I think there’s a level of focus. Our work ethic has improved from when we were younger, but that comes with age. I hate to make us sound older than we are, but I mean, the show is really important to me. Knowing now that I can have an amazing show at noon if we happen to have to play at noon as opposed to seven or eight years ago, waking up and being so hung over I can hardly talk. I really enjoy the idea of taking care of myself so that even the 12 o’clock shows are as amazing as the 6 o’clock shows. I think that’s the biggest difference for me personally is just my general work ethic on the tour. I’ve been really taking care of myself in order to perform the best that I can.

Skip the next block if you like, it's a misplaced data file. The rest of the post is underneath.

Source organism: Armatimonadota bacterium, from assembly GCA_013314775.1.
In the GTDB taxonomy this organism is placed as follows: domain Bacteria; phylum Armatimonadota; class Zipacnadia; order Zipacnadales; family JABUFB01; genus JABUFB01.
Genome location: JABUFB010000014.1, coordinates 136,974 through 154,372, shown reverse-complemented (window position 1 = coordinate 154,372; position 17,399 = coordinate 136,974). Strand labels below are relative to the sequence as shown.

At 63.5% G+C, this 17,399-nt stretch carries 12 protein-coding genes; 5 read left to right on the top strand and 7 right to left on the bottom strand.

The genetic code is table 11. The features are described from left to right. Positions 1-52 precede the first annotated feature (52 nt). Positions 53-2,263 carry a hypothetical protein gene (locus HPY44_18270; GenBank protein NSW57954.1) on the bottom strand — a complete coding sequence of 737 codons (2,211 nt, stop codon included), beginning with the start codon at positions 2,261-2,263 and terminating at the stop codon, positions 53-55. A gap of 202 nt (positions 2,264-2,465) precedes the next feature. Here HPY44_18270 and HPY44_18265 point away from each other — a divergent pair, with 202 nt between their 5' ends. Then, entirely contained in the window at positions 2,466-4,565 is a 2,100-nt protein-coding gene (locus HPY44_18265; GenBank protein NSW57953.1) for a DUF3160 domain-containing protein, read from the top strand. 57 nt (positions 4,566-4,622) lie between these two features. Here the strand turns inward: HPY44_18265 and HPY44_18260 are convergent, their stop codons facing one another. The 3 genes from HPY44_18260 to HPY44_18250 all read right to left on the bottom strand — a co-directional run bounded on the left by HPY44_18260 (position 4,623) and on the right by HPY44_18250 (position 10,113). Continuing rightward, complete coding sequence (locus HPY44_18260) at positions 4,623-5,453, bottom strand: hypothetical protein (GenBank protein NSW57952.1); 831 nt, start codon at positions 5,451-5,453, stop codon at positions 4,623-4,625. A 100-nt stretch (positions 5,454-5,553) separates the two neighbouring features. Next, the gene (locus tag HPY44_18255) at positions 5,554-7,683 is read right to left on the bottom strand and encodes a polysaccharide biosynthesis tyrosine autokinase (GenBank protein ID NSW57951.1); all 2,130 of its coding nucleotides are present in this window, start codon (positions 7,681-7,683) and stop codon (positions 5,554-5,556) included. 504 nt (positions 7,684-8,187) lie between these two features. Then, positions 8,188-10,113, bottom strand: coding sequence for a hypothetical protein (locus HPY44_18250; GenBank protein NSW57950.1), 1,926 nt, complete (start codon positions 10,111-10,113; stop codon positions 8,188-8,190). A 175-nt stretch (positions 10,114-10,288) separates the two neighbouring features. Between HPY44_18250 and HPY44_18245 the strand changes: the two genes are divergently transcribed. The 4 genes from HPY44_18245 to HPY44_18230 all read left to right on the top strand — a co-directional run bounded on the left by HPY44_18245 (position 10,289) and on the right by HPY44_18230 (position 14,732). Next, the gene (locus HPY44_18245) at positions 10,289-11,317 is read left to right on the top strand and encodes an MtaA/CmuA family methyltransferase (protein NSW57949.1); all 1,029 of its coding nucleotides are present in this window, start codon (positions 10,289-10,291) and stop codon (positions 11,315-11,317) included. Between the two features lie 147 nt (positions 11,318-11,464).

It’s safe to say that you’ve influenced a number of the younger bands on this year’s tour. Have you guys found yourselves in somewhat of a mentor role at times on this tour, or have there been any bands that you’ve shared your experiences with?
I would say that All Time Low is who we would be the closest with in that regard. We spent a lot of time on the road with them the last two years. We were actually fortunate that they took us out on their tours last year in the UK and the United States. That was a big kick-start for us coming back from the hiatus. But throughout that time, we’ve certainly had some conversations with them while traveling the planet together about what we’ve been through and what mistakes we’ve made and what not to do. I think they really appreciate having those conversations and just trying to be open and honest about things that I wish that I had done differently and things that I did do right.
How are your feelings different as you approach the release of Southern Air than they were last year before the release of When You’re Through Thinking, Say Yes now that you’ve been back on the road and touring for a year?